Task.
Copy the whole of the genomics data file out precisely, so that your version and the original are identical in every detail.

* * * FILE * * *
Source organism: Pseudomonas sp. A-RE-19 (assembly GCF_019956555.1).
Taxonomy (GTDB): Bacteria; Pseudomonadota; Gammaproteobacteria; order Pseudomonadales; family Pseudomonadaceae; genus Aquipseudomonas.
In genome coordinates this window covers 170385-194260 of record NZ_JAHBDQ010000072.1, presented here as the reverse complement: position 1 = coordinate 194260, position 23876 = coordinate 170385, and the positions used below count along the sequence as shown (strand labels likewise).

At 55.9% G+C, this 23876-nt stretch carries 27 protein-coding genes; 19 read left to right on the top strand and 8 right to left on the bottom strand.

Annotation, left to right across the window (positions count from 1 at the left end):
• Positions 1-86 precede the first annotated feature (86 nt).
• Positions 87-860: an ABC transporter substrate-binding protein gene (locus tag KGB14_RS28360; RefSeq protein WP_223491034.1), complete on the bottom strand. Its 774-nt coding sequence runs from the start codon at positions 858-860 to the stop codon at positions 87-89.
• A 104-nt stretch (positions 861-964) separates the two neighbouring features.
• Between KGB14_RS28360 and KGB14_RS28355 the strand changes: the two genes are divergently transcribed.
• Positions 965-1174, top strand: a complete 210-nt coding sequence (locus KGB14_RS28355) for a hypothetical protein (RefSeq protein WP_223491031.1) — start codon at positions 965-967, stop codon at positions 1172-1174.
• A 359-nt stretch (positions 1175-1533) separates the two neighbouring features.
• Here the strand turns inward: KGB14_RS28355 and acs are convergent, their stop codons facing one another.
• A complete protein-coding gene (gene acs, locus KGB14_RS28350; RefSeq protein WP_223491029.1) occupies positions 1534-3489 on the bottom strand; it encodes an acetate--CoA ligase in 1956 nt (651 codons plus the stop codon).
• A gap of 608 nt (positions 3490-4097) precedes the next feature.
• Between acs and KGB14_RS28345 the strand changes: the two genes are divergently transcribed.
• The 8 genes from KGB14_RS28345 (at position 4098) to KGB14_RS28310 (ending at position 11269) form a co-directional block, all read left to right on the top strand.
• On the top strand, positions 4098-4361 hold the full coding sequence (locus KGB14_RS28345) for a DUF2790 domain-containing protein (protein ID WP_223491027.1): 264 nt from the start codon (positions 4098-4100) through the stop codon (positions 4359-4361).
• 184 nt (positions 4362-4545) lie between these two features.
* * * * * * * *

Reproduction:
Source organism: Pseudomonas sp. A-RE-19 (assembly GCF_019956555.1).
Taxonomy (GTDB): Bacteria; Pseudomonadota; Gammaproteobacteria; order Pseudomonadales; family Pseudomonadaceae; genus Aquipseudomonas.
In genome coordinates this window covers 170385-194260 of record NZ_JAHBDQ010000072.1, presented here as the reverse complement: position 1 = coordinate 194260, position 23876 = coordinate 170385, and the positions used below count along the sequence as shown (strand labels likewise).

At 55.9% G+C, this 23876-nt stretch carries 27 protein-coding genes; 19 read left to right on the top strand and 8 right to left on the bottom strand.

Annotation, left to right across the window (positions count from 1 at the left end):
• Positions 1-86 precede the first annotated feature (86 nt).
• Positions 87-860: an ABC transporter substrate-binding protein gene (locus tag KGB14_RS28360; RefSeq protein WP_223491034.1), complete on the bottom strand. Its 774-nt coding sequence runs from the start codon at positions 858-860 to the stop codon at positions 87-89.
• A 104-nt stretch (positions 861-964) separates the two neighbouring features.
• Between KGB14_RS28360 and KGB14_RS28355 the strand changes: the two genes are divergently transcribed.
• Positions 965-1174, top strand: a complete 210-nt coding sequence (locus KGB14_RS28355) for a hypothetical protein (RefSeq protein WP_223491031.1) — start codon at positions 965-967, stop codon at positions 1172-1174.
• A 359-nt stretch (positions 1175-1533) separates the two neighbouring features.
• Here the strand turns inward: KGB14_RS28355 and acs are convergent, their stop codons facing one another.
• A complete protein-coding gene (gene acs, locus KGB14_RS28350; RefSeq protein WP_223491029.1) occupies positions 1534-3489 on the bottom strand; it encodes an acetate--CoA ligase in 1956 nt (651 codons plus the stop codon).
• A gap of 608 nt (positions 3490-4097) precedes the next feature.
• Between acs and KGB14_RS28345 the strand changes: the two genes are divergently transcribed.
• The 8 genes from KGB14_RS28345 (at position 4098) to KGB14_RS28310 (ending at position 11269) form a co-directional block, all read left to right on the top strand.
• On the top strand, positions 4098-4361 hold the full coding sequence (locus KGB14_RS28345) for a DUF2790 domain-containing protein (protein ID WP_223491027.1): 264 nt from the start codon (positions 4098-4100) through the stop codon (positions 4359-4361).
• 184 nt (positions 4362-4545) lie between these two features.